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The Manchester United marketing machine continues to hum

Britain Soccer Premier League

In this picture taken with a fish eye lens, a poppy to mark Remembrance Sunday is seen on Manchester United’s Old Trafford Stadium before the team’s English Premier League soccer match against Arsenal, Manchester, England, Saturday Nov. 10, 2013. (AP Photo/Jon Super)


Off the field, at least, Manchester United continues to dominate the competition after reports from the club’s first three months of its financial year revealed record revenue of $158 million (£98.5m).

The success came after a 63% jump in sponsorship income wherein 12 new sponsorship deals were signed (including massive deals with Aeroloft and Pepsi), as well as a 41% jump in broadcast revenue ($30.1 million (£19.3m) this quarter), and a 13.8% increase in licensing of clothing and other product ($17.2 million (£10.7m) this quarter).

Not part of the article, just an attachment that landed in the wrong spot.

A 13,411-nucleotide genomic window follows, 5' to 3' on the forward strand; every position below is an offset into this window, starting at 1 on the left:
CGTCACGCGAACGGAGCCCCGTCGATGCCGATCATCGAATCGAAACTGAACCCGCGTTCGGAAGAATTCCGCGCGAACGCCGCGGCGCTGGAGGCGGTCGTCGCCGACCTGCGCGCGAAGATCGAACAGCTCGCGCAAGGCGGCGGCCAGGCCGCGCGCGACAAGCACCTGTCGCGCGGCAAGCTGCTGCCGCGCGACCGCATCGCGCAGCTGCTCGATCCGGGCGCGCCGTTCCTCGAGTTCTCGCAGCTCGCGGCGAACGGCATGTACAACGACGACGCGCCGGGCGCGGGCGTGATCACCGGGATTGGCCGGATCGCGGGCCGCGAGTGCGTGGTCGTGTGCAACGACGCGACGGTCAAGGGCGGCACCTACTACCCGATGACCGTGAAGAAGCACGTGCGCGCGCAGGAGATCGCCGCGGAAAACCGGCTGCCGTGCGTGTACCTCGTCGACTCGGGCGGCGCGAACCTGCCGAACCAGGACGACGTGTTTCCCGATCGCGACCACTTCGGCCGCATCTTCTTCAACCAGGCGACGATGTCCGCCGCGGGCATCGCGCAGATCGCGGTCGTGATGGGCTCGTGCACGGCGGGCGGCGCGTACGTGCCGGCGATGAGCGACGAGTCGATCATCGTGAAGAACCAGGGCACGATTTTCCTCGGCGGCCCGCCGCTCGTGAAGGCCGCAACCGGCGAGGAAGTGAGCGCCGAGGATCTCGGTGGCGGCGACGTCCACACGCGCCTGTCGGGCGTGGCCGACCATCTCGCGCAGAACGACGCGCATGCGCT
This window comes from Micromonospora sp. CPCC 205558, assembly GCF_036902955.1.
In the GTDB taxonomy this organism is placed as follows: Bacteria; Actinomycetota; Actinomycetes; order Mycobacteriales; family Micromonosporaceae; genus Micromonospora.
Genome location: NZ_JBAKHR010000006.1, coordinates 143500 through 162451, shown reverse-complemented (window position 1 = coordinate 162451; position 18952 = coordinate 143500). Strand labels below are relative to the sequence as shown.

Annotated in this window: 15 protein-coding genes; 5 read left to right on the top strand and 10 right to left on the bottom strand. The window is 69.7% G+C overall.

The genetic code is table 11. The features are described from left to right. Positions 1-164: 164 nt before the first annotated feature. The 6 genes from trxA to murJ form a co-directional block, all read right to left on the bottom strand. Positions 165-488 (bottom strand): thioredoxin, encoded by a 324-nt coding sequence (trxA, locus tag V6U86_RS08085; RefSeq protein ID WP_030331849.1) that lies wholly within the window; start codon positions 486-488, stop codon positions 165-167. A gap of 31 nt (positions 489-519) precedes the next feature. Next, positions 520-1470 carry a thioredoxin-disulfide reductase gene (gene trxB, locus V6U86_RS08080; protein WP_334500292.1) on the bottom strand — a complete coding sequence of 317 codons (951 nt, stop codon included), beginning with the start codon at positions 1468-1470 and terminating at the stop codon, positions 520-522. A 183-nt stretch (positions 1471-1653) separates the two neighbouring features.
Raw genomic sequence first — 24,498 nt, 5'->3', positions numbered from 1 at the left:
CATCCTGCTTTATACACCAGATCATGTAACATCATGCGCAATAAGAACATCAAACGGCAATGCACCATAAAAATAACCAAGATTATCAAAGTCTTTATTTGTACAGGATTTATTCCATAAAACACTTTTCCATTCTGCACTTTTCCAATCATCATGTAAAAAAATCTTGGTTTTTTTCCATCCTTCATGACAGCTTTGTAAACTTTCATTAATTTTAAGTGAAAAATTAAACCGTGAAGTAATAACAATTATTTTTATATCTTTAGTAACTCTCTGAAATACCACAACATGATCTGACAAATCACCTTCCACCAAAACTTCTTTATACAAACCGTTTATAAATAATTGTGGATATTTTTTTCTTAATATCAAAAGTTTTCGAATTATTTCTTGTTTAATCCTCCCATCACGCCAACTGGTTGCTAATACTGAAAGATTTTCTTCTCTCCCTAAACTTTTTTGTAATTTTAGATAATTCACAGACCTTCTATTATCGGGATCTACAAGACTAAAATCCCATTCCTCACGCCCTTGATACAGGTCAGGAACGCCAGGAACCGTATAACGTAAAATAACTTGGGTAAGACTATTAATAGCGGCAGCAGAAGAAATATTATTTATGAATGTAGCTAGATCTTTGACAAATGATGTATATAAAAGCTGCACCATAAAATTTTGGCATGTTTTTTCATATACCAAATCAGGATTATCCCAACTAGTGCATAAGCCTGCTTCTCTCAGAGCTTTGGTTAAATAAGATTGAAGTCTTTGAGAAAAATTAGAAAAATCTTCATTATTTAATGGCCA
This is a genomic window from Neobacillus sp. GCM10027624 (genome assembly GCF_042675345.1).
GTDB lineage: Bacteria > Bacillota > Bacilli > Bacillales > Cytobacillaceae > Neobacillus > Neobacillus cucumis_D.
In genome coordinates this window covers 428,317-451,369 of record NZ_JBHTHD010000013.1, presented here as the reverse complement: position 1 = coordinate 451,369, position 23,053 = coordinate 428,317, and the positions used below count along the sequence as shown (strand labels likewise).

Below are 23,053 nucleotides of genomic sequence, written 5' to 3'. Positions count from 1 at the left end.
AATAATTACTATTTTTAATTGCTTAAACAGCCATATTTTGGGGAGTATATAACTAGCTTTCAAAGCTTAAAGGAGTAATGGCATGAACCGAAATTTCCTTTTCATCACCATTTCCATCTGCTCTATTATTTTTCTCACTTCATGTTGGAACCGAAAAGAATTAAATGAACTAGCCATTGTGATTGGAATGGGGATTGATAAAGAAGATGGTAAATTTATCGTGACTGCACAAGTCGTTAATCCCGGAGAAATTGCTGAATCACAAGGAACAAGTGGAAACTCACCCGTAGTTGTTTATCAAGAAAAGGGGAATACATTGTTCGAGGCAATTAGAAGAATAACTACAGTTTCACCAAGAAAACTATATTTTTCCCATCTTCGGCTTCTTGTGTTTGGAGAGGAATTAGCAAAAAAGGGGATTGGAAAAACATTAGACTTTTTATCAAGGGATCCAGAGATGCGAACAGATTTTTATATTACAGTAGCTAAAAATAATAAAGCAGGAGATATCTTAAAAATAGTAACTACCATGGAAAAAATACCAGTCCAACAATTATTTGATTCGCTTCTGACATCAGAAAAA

The 29% total increase in revenue has the club bullish on what it could take in over the course of the entire year, with forecasts currently standing at $674-690 million (£420-430m). At that amount of money, United would gain serious ground on Europe’s two wealthiest clubs, Real Madrid and Barcelona.

Richard Hunter, head of equities at Hargreaves Lansdown Stockbrokers, assessed the on-and-off pitch situation: “Manchester United’s stuttering start to the domestic season is in stark contrast to its performance off the field. There are some causes for concern, such as the steep percentage rises in operating expenses generally, and staff costs in particular.”

Yet while the share price would inevitably be affected by the club’s on-field performance, “there is no sign of the Manchester United marketing machine beating a retreat.”

Despite a rocky beginning of the season, United are unbeaten in their last seven matches in all competitions and currently sit 5th in the Premier League table, five points behind leaders Arsenal.

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